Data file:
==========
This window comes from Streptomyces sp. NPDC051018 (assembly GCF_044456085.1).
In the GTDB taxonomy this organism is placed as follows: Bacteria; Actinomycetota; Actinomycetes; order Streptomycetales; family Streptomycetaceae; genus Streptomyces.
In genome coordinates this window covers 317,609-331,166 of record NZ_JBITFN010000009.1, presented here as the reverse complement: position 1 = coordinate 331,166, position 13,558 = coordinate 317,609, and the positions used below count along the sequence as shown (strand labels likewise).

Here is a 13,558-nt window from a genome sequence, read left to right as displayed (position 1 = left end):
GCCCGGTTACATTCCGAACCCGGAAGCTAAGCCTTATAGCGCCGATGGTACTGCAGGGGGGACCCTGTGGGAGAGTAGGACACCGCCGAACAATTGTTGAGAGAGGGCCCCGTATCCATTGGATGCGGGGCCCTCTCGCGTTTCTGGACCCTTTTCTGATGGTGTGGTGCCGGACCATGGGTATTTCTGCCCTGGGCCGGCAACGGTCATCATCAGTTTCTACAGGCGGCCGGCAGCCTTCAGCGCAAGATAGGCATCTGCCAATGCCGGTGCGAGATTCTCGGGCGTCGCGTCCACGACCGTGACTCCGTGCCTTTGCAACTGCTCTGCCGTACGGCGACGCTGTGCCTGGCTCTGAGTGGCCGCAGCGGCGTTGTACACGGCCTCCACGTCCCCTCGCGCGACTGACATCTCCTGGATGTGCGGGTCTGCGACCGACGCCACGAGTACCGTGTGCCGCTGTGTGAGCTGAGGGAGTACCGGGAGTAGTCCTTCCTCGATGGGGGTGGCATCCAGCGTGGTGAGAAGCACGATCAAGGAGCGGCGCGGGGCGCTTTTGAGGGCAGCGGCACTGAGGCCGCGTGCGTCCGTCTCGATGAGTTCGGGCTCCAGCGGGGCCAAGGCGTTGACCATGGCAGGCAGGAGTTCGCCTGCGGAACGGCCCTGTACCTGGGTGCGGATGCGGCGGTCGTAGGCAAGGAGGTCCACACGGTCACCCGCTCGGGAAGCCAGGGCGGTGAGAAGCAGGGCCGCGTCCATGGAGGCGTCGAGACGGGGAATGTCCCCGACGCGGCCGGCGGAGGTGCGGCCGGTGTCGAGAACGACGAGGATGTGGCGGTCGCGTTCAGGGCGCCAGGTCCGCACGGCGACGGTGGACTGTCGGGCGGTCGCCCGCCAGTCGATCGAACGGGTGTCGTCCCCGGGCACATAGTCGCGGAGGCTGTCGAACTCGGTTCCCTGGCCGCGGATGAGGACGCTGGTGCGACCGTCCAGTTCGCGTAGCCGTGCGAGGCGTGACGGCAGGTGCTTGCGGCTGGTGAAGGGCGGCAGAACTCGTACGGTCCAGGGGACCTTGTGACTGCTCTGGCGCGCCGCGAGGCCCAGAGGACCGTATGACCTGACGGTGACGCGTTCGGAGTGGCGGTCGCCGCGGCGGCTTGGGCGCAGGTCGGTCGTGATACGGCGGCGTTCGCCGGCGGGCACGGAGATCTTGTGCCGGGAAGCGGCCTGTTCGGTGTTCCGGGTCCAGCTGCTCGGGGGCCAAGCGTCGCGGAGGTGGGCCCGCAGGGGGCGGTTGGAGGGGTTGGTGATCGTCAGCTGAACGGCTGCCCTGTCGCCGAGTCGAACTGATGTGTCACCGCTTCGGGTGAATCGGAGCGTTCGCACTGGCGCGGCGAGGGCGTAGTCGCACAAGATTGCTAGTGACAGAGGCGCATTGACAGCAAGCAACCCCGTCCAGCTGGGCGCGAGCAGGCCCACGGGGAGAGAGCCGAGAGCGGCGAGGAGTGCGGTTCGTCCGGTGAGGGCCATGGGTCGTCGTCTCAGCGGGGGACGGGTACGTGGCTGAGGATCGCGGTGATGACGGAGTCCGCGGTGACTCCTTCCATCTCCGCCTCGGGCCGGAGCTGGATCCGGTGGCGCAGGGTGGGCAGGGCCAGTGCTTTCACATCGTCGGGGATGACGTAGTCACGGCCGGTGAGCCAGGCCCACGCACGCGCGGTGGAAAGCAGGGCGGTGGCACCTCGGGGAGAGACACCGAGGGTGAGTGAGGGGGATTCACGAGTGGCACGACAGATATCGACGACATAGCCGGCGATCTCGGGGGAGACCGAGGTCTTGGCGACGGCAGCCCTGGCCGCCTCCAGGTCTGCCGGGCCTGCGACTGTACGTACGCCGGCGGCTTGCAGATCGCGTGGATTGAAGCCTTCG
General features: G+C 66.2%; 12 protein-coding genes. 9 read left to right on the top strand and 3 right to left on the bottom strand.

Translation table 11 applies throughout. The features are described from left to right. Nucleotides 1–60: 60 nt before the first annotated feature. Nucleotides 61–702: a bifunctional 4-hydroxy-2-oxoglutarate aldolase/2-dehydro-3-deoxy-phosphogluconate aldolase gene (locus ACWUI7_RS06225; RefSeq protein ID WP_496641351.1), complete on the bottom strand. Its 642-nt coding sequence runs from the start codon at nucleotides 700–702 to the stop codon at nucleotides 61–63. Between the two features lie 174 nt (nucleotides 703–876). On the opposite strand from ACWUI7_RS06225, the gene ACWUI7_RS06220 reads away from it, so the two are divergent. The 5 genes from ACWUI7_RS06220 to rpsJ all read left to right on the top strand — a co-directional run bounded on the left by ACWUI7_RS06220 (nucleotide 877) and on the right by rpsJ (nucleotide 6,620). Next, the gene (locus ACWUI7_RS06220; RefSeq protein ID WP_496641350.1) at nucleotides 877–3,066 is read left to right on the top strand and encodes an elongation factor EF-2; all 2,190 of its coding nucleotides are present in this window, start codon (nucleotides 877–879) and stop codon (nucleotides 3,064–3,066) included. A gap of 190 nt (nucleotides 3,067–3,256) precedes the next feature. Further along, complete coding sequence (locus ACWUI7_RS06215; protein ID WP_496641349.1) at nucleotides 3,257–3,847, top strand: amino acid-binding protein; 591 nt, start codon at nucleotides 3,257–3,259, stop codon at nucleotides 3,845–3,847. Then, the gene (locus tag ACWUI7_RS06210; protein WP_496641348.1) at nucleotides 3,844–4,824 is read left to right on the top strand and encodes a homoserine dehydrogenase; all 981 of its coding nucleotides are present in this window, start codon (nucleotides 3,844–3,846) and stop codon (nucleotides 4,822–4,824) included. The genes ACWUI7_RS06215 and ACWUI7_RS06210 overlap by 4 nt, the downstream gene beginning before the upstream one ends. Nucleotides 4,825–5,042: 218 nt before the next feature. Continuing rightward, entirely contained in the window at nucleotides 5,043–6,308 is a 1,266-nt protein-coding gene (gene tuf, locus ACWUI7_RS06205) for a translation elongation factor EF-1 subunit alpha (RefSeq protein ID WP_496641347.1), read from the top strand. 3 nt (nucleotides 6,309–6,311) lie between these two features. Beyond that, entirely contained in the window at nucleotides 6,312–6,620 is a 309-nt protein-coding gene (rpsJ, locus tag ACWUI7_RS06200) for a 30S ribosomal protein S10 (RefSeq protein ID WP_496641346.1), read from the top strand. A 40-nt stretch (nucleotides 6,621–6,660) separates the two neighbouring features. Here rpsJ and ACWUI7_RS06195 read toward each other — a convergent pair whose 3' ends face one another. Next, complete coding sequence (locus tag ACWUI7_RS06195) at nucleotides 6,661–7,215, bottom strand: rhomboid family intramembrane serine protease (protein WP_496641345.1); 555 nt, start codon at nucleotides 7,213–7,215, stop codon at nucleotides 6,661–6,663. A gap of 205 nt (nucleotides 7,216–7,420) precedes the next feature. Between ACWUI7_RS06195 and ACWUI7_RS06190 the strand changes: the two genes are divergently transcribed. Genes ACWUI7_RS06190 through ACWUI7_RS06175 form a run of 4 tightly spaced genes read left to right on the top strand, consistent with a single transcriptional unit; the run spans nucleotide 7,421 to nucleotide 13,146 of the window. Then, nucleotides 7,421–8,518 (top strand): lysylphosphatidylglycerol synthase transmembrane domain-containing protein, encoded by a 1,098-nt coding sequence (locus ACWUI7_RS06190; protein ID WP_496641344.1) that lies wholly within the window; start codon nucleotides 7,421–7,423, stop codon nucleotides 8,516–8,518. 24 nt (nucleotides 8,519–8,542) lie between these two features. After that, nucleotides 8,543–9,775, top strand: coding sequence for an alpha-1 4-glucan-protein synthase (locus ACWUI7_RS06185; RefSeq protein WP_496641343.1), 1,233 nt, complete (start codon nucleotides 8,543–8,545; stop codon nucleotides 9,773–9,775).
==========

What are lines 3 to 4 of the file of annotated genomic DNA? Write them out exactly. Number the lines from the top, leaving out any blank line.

In genome coordinates this window covers 317,609-331,166 of record NZ_JBITFN010000009.1, presented here as the reverse complement: position 1 = coordinate 331,166, position 13,558 = coordinate 317,609, and the positions used below count along the sequence as shown (strand labels likewise).

Here is a 13,558-nt window from a genome sequence, read left to right as displayed (position 1 = left end):